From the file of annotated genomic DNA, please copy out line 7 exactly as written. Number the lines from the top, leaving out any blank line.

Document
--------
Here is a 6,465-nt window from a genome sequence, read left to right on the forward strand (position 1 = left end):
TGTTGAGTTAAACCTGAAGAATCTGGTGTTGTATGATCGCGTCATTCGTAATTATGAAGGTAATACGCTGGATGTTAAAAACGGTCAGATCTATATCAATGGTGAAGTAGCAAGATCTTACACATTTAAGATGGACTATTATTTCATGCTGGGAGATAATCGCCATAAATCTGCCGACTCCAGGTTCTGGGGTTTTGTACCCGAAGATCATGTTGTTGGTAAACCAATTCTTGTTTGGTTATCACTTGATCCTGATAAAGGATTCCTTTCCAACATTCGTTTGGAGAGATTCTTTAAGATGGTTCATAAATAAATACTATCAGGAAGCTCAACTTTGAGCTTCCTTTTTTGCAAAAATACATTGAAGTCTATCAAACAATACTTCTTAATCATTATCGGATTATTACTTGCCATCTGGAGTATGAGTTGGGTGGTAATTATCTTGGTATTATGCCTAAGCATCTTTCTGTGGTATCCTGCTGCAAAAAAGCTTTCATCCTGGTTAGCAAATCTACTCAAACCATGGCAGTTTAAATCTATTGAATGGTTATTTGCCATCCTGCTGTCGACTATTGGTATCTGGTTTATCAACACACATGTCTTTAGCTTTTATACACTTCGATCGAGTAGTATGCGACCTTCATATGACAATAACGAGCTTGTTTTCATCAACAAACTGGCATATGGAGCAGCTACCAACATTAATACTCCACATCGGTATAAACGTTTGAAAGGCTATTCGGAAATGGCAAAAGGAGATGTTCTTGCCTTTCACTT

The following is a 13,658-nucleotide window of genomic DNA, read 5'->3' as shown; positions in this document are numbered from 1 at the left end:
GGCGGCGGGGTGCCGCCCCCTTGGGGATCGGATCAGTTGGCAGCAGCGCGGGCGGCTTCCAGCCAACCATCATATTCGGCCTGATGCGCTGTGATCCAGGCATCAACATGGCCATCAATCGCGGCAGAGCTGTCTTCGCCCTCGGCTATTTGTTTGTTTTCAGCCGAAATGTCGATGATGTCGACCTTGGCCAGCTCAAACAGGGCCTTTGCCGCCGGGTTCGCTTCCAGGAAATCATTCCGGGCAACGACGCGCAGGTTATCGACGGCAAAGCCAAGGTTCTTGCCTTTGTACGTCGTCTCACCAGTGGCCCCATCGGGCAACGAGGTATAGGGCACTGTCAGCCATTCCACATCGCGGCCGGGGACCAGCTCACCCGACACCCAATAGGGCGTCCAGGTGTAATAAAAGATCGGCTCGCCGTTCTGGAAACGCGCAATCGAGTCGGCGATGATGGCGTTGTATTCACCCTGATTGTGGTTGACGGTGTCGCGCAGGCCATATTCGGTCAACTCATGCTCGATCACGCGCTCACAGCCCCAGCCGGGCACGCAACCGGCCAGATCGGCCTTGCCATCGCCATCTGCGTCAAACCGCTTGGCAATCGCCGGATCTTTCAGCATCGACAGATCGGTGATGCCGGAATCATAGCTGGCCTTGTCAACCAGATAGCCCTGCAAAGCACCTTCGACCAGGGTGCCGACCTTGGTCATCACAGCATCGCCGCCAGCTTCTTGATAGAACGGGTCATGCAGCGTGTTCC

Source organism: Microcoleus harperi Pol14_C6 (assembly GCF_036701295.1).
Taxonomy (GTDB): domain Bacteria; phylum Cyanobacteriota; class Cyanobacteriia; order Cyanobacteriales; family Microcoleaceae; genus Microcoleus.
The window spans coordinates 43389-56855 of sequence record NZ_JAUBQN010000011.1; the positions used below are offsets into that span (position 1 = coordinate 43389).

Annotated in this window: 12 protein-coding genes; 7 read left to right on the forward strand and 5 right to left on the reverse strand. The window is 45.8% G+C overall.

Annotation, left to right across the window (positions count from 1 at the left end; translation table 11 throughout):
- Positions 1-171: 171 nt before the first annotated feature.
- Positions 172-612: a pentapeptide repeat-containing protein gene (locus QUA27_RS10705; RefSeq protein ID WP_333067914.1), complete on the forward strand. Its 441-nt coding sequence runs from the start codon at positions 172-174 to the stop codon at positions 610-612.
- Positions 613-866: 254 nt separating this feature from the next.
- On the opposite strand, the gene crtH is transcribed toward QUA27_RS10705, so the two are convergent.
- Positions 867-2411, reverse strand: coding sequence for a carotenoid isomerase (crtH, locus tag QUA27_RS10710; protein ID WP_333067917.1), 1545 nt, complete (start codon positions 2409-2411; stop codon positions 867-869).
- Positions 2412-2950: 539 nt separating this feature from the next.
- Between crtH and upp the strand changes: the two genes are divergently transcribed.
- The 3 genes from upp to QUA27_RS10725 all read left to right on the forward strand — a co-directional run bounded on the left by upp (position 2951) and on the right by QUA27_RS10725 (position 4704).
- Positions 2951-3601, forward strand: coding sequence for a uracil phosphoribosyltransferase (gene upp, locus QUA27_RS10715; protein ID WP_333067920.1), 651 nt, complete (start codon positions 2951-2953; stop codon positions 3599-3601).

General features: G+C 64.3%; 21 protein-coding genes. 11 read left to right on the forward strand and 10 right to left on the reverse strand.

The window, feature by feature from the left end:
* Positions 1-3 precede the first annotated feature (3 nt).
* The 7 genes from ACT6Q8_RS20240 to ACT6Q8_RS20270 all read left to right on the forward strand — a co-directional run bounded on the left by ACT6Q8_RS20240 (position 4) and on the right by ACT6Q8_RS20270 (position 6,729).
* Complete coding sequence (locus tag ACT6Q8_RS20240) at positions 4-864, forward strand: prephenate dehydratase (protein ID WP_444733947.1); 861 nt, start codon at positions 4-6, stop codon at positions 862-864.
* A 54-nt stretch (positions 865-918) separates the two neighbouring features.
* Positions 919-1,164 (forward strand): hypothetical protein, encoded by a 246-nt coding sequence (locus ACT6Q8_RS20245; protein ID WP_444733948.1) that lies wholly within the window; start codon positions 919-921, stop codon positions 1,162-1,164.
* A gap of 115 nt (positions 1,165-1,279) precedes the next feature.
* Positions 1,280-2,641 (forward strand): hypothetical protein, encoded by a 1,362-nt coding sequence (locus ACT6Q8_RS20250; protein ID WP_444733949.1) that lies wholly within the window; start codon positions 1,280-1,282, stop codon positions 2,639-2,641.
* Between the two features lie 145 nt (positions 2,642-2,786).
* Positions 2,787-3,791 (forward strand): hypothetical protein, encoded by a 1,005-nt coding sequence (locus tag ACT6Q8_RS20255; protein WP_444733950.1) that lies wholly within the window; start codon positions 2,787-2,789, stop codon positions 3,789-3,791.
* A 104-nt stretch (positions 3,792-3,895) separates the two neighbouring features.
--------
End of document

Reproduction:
The window spans coordinates 43389-56855 of sequence record NZ_JAUBQN010000011.1; the positions used below are offsets into that span (position 1 = coordinate 43389).